UEFA’s quotas for home-grown players could simply increase the trade in teenage players and lead to more switches in national allegiance, argues Michael Dunne
Where, ask those who condemn the record number of foreigners in British football, will the next generation of England players come from if young English talent is not given its head in the Premiership?
The answer is everywhere and anywhere. With globalisation blurring national identity, the idea that international football inspires a wholesome loyalty among players who return from stuffing their bank accounts in distant leagues to represent the land of their birth is increasingly a misconception. For some time, football has been following the lead of rugby and cricket, where nationality is frequently an issue of convenience rather than patriotism.
Ricardo Abdullah of Santiago de Chile football club has played for Palestine for five years. He does not speak Arabic, but qualifies through his grandfather. He has never visited the territory he represents. Since being recognised by FIFA in 1998, the Palestine FA have shamelessly searched the planet for players of Palestinian ancestry, even advertising in German football magazine Kicker. Chile, which has the largest Palestinian population outside the Middle East, has proved the richest seam of talent, with up to ten players at a time making the 10,000-mile journey to Qatar, where Palestine play their home fixtures.
In addition to family lineage, FIFA’s residency rules, which permit uncapped players to represent any nation in which they have lived for at least five years, give national-team managers plenty of scope to select players with no ancestors from their “new” country. In recent seasons, Italians Paolo Di Canio and Carlo Cudicini have both been touted in the press as potential England internationals under these regulations.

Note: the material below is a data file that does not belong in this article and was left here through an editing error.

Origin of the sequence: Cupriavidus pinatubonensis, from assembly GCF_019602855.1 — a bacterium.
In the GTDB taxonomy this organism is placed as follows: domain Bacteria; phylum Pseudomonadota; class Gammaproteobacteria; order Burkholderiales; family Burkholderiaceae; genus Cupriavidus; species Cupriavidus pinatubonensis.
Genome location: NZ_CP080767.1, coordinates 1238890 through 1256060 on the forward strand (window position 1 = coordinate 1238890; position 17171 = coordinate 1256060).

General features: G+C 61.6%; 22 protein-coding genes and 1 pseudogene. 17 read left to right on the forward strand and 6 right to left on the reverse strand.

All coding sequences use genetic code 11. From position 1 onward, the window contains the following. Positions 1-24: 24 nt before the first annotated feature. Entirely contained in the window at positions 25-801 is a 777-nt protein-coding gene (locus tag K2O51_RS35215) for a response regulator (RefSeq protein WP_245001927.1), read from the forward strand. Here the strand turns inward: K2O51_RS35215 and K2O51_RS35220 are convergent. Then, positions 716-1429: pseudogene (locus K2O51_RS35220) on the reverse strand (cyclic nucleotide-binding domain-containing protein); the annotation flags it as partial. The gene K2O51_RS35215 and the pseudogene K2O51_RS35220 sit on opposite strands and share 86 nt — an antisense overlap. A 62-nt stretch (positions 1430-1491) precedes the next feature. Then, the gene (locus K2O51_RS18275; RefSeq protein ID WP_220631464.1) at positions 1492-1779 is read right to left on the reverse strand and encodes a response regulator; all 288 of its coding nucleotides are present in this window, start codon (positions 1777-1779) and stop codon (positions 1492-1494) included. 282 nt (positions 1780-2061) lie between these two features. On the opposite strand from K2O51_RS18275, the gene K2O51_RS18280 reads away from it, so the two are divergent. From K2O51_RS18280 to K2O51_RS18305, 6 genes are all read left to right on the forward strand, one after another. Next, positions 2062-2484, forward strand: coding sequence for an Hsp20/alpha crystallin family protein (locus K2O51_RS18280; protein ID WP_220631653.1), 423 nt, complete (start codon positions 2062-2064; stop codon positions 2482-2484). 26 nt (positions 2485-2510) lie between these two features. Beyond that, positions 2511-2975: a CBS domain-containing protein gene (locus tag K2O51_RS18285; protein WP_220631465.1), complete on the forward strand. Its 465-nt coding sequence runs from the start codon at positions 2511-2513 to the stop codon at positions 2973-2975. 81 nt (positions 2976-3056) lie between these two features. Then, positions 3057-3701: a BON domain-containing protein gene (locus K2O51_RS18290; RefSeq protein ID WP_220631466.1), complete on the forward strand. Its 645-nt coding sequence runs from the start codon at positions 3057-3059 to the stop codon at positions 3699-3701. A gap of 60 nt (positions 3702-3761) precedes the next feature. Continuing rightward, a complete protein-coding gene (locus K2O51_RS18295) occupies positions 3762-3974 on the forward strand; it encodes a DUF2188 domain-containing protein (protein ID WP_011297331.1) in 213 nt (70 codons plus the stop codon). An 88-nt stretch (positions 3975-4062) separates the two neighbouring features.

UEFA’s directive that Champions League squads must contain at least eight home-grown players by 2008 is designed to encourage the development of indigenous talent, but will actually broaden the global options of national-team managers. Clubs can meet the quotas using players from any country who have been developed in their own academy or that of another club from the same national association. These youth products will break into club first teams around the time they are celebrating five years living in their adopted land. Before long, an emerging English left-winger could be blocked from gaining international recognition by a Parisian currently mulling over schoolboy terms from Arsenal, Chelsea and Manchester United.
But why would such a player relinquish his birthright and risk the wrath of his countrymen? Striker Emmanuel Olisadebe chose to play for Poland ahead of his native Nigeria when he grew frustrated at the lack of recognition from the Nigerian Football Association. “I was playing well, scoring goals, won the Polish league and never received a call-up,” Olisadebe told African Soccer. “Yet players in the German Third Division, who don’t even command a regular place with their club, were invited [into the Nigeria squad]. I kept asking myself, ‘What’s going on?’”
Being an international footballer gives players the chance to play in the World Cup and puts them in a strong bargaining position when it comes to renegotiating contracts or a transfer. With such a short career and so many players drawn from poor backgrounds, it is no surprise that some accept the first international call-up that comes their way, when the alternative is to wait in hope that they might reach the front of the queue in the country of their birth when more talented contenders for their position finally retire.
Brazilian Deco was called into the Portugal squad just a week after he was granted Portuguese citizenship, resulting in mutinous outbursts from Luis Figo and Rui Costa. The then Porto midfielder silenced their protests by crowning a brilliant debut for his new country with the winning goal – against Brazil.
The prospect of an England v Italy World Cup final in which Carlo Cudicini saves a crucial penalty from Australian Christian Vieri before Canadian Owen Hargreaves wins the match and runs to celebrate with Swede Sven-Göran Eriksson seems remote. But it is only a matter of time before a major international tournament is won by the contribution of a footballer playing against the country of his birth.
From WSC 218 April 2005. What was happening this month